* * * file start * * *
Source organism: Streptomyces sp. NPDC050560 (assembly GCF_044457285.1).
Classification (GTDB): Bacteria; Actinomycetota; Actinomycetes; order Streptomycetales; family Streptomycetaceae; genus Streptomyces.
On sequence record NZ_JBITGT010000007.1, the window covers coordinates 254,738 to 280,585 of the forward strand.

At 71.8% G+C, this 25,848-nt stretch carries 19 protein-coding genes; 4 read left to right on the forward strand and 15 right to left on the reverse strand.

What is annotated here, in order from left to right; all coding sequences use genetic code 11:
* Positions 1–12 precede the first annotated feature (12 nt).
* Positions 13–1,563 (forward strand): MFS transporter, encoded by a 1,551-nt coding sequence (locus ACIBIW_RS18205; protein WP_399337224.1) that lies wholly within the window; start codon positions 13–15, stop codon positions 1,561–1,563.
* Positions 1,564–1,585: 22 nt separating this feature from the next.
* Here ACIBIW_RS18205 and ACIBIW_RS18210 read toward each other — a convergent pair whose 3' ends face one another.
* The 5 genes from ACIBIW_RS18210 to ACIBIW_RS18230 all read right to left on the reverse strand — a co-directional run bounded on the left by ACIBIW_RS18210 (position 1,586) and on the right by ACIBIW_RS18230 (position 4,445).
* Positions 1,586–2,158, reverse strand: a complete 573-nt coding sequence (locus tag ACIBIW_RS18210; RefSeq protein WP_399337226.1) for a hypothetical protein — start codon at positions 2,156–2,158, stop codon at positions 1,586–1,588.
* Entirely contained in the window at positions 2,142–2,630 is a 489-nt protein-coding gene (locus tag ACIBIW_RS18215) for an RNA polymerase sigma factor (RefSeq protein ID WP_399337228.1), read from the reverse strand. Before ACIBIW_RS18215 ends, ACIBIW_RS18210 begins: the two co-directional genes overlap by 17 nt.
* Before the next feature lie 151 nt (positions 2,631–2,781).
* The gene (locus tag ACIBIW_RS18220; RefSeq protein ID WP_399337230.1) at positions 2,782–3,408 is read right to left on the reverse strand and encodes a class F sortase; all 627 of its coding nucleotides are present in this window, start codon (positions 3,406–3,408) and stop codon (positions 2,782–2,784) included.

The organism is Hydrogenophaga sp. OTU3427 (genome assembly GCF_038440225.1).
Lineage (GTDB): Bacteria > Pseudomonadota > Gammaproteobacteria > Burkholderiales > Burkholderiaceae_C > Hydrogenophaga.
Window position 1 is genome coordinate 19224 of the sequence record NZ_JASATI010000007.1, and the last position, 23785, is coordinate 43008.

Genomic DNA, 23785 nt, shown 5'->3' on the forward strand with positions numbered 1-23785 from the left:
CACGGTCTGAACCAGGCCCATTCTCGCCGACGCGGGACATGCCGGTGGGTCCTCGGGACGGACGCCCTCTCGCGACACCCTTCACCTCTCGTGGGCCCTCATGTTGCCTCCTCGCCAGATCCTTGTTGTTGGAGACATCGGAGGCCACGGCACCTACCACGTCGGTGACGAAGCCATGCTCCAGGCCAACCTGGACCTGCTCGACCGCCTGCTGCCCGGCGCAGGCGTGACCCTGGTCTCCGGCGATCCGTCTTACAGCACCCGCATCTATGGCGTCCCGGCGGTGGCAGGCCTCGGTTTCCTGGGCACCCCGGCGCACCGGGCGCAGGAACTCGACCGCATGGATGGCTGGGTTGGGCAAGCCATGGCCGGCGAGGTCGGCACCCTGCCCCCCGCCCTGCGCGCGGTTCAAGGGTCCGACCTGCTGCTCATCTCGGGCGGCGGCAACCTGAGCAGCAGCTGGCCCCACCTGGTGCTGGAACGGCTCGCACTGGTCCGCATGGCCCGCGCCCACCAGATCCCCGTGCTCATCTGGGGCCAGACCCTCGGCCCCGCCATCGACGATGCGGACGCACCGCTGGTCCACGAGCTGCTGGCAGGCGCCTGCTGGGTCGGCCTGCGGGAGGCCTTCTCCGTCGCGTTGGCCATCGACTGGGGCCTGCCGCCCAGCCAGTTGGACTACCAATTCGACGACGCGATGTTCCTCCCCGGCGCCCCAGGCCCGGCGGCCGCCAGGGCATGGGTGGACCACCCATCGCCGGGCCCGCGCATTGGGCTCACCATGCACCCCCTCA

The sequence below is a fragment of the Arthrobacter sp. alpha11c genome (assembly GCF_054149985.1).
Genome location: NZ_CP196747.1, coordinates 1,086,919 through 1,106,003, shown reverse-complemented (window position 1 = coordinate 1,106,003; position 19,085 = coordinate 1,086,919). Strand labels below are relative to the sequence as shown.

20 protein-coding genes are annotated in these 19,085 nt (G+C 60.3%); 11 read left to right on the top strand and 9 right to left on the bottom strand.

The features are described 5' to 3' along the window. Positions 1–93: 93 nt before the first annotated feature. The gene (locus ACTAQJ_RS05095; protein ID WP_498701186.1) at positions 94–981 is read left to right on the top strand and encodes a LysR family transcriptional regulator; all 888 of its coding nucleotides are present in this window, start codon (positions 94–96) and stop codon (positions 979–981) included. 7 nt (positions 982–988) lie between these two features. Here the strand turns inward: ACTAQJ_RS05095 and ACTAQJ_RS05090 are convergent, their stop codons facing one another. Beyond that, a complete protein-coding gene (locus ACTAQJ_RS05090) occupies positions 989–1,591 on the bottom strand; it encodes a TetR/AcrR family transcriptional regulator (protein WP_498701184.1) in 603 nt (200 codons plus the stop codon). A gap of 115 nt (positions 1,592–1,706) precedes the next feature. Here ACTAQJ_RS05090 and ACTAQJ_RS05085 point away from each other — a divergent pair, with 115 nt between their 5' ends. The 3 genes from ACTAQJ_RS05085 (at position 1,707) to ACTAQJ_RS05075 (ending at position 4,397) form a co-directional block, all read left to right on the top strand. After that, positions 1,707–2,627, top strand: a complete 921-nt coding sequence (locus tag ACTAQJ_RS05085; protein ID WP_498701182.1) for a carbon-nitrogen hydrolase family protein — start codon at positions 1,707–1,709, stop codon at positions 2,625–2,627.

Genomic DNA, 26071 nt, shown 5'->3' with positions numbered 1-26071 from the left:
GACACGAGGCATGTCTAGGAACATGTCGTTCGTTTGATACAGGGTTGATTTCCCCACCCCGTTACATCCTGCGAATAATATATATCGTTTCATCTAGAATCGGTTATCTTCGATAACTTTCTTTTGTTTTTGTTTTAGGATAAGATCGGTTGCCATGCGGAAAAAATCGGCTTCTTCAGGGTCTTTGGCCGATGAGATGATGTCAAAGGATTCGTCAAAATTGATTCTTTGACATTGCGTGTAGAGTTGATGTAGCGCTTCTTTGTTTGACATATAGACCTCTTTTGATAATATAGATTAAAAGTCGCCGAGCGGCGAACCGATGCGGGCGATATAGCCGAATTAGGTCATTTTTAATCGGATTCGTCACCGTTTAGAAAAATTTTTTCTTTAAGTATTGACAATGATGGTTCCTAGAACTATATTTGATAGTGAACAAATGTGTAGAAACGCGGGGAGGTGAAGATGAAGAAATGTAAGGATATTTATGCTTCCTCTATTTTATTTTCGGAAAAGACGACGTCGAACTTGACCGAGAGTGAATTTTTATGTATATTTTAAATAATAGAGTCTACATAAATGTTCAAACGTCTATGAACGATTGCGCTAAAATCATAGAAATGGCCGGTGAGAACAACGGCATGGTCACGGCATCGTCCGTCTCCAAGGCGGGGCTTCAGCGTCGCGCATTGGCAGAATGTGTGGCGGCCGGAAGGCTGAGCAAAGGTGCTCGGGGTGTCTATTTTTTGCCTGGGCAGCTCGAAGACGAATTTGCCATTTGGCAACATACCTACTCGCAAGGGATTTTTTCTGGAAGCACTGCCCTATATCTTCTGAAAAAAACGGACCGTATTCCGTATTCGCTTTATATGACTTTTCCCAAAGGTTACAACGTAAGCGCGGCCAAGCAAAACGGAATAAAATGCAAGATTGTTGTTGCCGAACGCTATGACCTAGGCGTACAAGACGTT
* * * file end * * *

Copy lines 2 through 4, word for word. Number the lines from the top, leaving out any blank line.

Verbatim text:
Classification (GTDB): Bacteria; Actinomycetota; Actinomycetes; order Streptomycetales; family Streptomycetaceae; genus Streptomyces.
On sequence record NZ_JBITGT010000007.1, the window covers coordinates 254,738 to 280,585 of the forward strand.

At 71.8% G+C, this 25,848-nt stretch carries 19 protein-coding genes; 4 read left to right on the forward strand and 15 right to left on the reverse strand.